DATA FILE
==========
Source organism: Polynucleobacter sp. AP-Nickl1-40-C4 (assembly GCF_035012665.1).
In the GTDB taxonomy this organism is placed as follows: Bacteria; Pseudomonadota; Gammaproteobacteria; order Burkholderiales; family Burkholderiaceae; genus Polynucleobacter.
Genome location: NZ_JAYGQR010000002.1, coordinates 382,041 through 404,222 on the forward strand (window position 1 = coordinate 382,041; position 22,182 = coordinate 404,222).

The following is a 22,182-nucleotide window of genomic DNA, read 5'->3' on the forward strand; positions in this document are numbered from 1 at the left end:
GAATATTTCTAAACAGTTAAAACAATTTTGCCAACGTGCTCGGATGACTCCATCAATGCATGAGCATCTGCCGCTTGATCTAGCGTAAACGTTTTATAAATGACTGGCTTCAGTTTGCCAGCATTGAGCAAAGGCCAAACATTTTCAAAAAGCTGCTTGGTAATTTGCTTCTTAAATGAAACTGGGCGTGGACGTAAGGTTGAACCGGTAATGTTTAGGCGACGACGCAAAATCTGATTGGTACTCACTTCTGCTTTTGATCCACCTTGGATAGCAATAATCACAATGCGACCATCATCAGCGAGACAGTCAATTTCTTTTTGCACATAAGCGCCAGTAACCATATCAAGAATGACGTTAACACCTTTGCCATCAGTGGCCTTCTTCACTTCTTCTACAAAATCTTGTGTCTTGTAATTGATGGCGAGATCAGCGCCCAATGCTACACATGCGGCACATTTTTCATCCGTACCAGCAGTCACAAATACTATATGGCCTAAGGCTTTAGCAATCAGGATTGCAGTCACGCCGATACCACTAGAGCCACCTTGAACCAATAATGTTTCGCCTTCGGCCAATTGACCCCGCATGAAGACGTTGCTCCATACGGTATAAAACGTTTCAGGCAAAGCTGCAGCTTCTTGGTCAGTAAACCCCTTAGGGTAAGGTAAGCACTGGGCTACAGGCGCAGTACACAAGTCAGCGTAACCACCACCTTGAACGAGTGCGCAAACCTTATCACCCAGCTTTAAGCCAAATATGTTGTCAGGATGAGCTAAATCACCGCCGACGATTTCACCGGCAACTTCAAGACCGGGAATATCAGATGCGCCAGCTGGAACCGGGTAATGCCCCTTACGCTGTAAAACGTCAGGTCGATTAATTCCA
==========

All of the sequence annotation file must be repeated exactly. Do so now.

Source organism: Polynucleobacter sp. AP-Nickl1-40-C4 (assembly GCF_035012665.1).
In the GTDB taxonomy this organism is placed as follows: Bacteria; Pseudomonadota; Gammaproteobacteria; order Burkholderiales; family Burkholderiaceae; genus Polynucleobacter.
Genome location: NZ_JAYGQR010000002.1, coordinates 382,041 through 404,222 on the forward strand (window position 1 = coordinate 382,041; position 22,182 = coordinate 404,222).

The following is a 22,182-nucleotide window of genomic DNA, read 5'->3' on the forward strand; positions in this document are numbered from 1 at the left end:
GAATATTTCTAAACAGTTAAAACAATTTTGCCAACGTGCTCGGATGACTCCATCAATGCATGAGCATCTGCCGCTTGATCTAGCGTAAACGTTTTATAAATGACTGGCTTCAGTTTGCCAGCATTGAGCAAAGGCCAAACATTTTCAAAAAGCTGCTTGGTAATTTGCTTCTTAAATGAAACTGGGCGTGGACGTAAGGTTGAACCGGTAATGTTTAGGCGACGACGCAAAATCTGATTGGTACTCACTTCTGCTTTTGATCCACCTTGGATAGCAATAATCACAATGCGACCATCATCAGCGAGACAGTCAATTTCTTTTTGCACATAAGCGCCAGTAACCATATCAAGAATGACGTTAACACCTTTGCCATCAGTGGCCTTCTTCACTTCTTCTACAAAATCTTGTGTCTTGTAATTGATGGCGAGATCAGCGCCCAATGCTACACATGCGGCACATTTTTCATCCGTACCAGCAGTCACAAATACTATATGGCCTAAGGCTTTAGCAATCAGGATTGCAGTCACGCCGATACCACTAGAGCCACCTTGAACCAATAATGTTTCGCCTTCGGCCAATTGACCCCGCATGAAGACGTTGCTCCATACGGTATAAAACGTTTCAGGCAAAGCTGCAGCTTCTTGGTCAGTAAACCCCTTAGGGTAAGGTAAGCACTGGGCTACAGGCGCAGTACACAAGTCAGCGTAACCACCACCTTGAACGAGTGCGCAAACCTTATCACCCAGCTTTAAGCCAAATATGTTGTCAGGATGAGCTAAATCACCGCCGACGATTTCACCGGCAACTTCAAGACCGGGAATATCAGATGCGCCAGCTGGAACCGGGTAATGCCCCTTACGCTGTAAAACGTCAGGTCGATTAATTCCA